Bogus bobby Ian Ord smashed his way into the home with a hammer hoping to find a drug dealer’s cash stash in the loft.
He was dressed as a police officer, sporting a stab vest and shouting “armed police” to make his crime appear like a legitimate operation.
He carried an imitation gun described by one witness as “like a sub-machine gun”.
When caught Ord, 37, from Middlesbrough, said he thought the house was empty, Teesside Crown Court heard yesterday.
Instead, the new occupant came home to find his living room window broken and Ord inside.
Ord attracted the attention of neighbours and left the County Durham house pointing the weapon at shocked and distressed bystanders before jumping into a getaway car.
He was already on bail at the time, having been arrested from Heathrow Airport for international money laundering.
He’d used a passport carrying his photograph - but his brother’s name - to travel to Colombia.
There, he received 13 money transfers totalling £18,504 between April and September 2011.
He was extradited to Germany, then went to Italy and Cyprus, where he was jailed for trying to board a flight to Budapest with a false passport under a different name, and was finally extradited back to England in May 2012.
Ord, of Harford Street, Middlesbrough, admitted aggravated burglary from March 28 this year.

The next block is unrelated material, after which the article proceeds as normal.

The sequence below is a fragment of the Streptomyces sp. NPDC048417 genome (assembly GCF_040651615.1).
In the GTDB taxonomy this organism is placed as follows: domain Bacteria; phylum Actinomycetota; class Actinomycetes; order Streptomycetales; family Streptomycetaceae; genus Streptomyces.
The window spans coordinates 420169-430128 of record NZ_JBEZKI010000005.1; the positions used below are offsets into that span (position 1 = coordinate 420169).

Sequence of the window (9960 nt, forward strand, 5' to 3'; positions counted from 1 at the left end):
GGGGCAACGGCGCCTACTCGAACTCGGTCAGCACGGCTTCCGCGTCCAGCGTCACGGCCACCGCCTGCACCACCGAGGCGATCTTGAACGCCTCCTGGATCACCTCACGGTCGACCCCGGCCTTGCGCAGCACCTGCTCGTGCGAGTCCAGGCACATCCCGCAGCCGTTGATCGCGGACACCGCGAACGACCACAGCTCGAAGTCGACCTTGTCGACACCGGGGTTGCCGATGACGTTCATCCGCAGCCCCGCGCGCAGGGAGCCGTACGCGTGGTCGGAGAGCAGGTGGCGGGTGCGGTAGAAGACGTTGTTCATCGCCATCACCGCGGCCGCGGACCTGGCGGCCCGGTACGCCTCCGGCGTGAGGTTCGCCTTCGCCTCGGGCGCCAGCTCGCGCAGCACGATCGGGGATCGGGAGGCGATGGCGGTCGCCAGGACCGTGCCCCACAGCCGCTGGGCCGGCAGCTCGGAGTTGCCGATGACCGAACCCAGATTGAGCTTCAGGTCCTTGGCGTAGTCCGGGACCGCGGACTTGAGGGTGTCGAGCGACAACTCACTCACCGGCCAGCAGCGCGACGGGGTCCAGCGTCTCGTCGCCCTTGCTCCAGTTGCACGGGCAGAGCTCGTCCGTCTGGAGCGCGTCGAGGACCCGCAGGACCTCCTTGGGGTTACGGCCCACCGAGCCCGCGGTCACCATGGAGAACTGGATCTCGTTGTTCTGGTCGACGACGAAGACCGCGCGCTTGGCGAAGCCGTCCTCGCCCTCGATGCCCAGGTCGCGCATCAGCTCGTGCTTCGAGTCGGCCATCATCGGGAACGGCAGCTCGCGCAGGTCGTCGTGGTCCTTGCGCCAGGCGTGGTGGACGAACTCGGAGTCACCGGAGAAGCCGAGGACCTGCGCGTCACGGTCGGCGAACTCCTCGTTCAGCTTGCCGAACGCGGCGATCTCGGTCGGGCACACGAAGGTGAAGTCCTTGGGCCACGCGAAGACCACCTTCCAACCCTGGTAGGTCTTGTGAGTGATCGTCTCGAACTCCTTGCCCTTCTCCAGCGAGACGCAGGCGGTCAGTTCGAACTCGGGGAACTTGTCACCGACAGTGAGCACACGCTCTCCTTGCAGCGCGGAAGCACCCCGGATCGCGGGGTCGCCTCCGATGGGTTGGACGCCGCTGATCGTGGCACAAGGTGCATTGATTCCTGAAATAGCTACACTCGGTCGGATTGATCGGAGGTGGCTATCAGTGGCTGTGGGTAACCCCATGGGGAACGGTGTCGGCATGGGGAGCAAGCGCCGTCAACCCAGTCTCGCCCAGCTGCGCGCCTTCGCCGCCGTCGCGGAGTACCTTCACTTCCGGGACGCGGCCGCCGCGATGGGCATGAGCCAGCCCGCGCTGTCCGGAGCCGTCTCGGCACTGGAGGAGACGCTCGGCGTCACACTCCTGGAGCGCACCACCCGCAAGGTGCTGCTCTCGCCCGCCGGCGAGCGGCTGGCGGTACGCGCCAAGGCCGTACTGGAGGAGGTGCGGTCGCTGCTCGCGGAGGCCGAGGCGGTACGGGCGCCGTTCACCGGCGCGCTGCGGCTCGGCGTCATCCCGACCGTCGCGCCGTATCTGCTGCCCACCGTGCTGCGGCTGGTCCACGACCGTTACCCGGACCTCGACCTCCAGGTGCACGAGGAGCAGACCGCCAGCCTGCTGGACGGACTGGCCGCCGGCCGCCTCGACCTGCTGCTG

He also admitted making an untrue statement to obtain a passport and possessing criminal property.
He had 92 previous offences including imitation firearm possession, burglary, arson, assault, GBH with intent, deception and escaping from custody, and had served long prison sentences.
His barrister Sarah Barlow said he had memory and vision difficulties and headaches from a severe head injury.
She said his most serious offending was when he was a youth, with nothing similar this century.
Judge George Moorhouse jailed him for six-and-a-half years.
Ord’s younger recruit Jonathan Fleming, 21, of Staintondale Avenue, Redcar, also admitted the aggravated burglary. He was jailed for four years for his “subordinate” role.
Fleming, whose only previous crime was stealing some scaffolding, said he didn’t know what was going to happen until he was in the car en route.
He bought the claw hammer on the way, and knew Ord had the firearm.
Peter Makepeace, for Fleming, said he was a “perfectly decent citizen” living a quiet life but was exploited and victimised.
A psychologist said his “dependence personality disorder” made him compliant, easily led, suggestible, vulnerable, unsophisticated and naive.
The Muslim convert showed remorse, behaved impeccably and helped others with literacy in jail.
A third man in the dock, 19-year-old Jonathon Barker, helped Ord by washing the car to get rid of evidence afterwards.
Barker, of Blackthorn Close, Redcar, admitted assisting an offender, his first-ever conviction.
Ian Mullarkey, representing the teenager, said he too was naive as he got “unwittingly involved” and felt bullied, petrified, panicked and isolated.
He said Barker was relieved to be caught, ending his ordeal, and deeply regretted his actions.
The court case took a psychological toll on the hard-working apprentice engineer and charity worker, whose family supported him.
Judge Moorhouse said Barker acted under duress and gave him a one-year custodial sentence suspended for two years with 150 hours’ unpaid work and six months’ supervision.
Article from Gazette Live